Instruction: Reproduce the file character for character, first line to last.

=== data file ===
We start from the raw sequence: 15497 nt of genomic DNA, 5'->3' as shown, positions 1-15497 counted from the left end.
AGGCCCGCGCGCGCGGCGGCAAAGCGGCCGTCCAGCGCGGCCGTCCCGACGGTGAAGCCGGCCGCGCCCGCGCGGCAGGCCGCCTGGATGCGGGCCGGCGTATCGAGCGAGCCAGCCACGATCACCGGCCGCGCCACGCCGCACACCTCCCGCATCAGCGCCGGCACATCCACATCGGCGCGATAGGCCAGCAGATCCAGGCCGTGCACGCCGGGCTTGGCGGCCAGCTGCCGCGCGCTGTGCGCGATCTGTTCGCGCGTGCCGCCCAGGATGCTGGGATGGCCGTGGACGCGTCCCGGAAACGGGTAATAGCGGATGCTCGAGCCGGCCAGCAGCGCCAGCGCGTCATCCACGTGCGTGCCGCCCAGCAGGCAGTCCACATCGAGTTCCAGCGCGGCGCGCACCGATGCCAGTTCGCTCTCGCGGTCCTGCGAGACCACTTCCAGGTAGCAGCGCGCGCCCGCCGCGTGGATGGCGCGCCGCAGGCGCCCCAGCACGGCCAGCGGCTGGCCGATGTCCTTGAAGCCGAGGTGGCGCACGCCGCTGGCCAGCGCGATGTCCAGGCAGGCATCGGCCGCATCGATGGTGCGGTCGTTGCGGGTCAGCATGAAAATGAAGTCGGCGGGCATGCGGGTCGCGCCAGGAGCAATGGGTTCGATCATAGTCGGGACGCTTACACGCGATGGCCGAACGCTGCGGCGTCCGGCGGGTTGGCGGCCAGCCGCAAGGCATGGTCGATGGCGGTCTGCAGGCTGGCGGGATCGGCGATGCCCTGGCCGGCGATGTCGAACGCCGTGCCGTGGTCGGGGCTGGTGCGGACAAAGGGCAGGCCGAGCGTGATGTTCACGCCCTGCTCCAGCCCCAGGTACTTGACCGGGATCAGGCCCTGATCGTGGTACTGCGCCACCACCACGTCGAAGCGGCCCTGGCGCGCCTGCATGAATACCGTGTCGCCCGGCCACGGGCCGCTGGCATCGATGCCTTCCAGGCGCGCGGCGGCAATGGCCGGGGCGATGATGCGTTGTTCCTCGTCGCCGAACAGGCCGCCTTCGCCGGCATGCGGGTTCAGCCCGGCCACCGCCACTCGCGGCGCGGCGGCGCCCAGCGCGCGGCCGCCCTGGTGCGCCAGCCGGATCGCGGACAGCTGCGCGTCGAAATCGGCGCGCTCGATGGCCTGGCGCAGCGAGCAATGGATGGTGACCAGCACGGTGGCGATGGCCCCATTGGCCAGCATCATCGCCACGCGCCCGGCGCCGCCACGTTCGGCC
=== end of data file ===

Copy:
We start from the raw sequence: 15497 nt of genomic DNA, 5'->3' as shown, positions 1-15497 counted from the left end.
AGGCCCGCGCGCGCGGCGGCAAAGCGGCCGTCCAGCGCGGCCGTCCCGACGGTGAAGCCGGCCGCGCCCGCGCGGCAGGCCGCCTGGATGCGGGCCGGCGTATCGAGCGAGCCAGCCACGATCACCGGCCGCGCCACGCCGCACACCTCCCGCATCAGCGCCGGCACATCCACATCGGCGCGATAGGCCAGCAGATCCAGGCCGTGCACGCCGGGCTTGGCGGCCAGCTGCCGCGCGCTGTGCGCGATCTGTTCGCGCGTGCCGCCCAGGATGCTGGGATGGCCGTGGACGCGTCCCGGAAACGGGTAATAGCGGATGCTCGAGCCGGCCAGCAGCGCCAGCGCGTCATCCACGTGCGTGCCGCCCAGCAGGCAGTCCACATCGAGTTCCAGCGCGGCGCGCACCGATGCCAGTTCGCTCTCGCGGTCCTGCGAGACCACTTCCAGGTAGCAGCGCGCGCCCGCCGCGTGGATGGCGCGCCGCAGGCGCCCCAGCACGGCCAGCGGCTGGCCGATGTCCTTGAAGCCGAGGTGGCGCACGCCGCTGGCCAGCGCGATGTCCAGGCAGGCATCGGCCGCATCGATGGTGCGGTCGTTGCGGGTCAGCATGAAAATGAAGTCGGCGGGCATGCGGGTCGCGCCAGGAGCAATGGGTTCGATCATAGTCGGGACGCTTACACGCGATGGCCGAACGCTGCGGCGTCCGGCGGGTTGGCGGCCAGCCGCAAGGCATGGTCGATGGCGGTCTGCAGGCTGGCGGGATCGGCGATGCCCTGGCCGGCGATGTCGAACGCCGTGCCGTGGTCGGGGCTGGTGCGGACAAAGGGCAGGCCGAGCGTGATGTTCACGCCCTGCTCCAGCCCCAGGTACTTGACCGGGATCAGGCCCTGATCGTGGTACTGCGCCACCACCACGTCGAAGCGGCCCTGGCGCGCCTGCATGAATACCGTGTCGCCCGGCCACGGGCCGCTGGCATCGATGCCTTCCAGGCGCGCGGCGGCAATGGCCGGGGCGATGATGCGTTGTTCCTCGTCGCCGAACAGGCCGCCTTCGCCGGCATGCGGGTTCAGCCCGGCCACCGCCACTCGCGGCGCGGCGGCGCCCAGCGCGCGGCCGCCCTGGTGCGCCAGCCGGATCGCGGACAGCTGCGCGTCGAAATCGGCGCGCTCGATGGCCTGGCGCAGCGAGCAATGGATGGTGACCAGCACGGTGGCGATGGCCCCATTGGCCAGCATCATCGCCACGCGCCCGGCGCCGCCACGTTCGGCC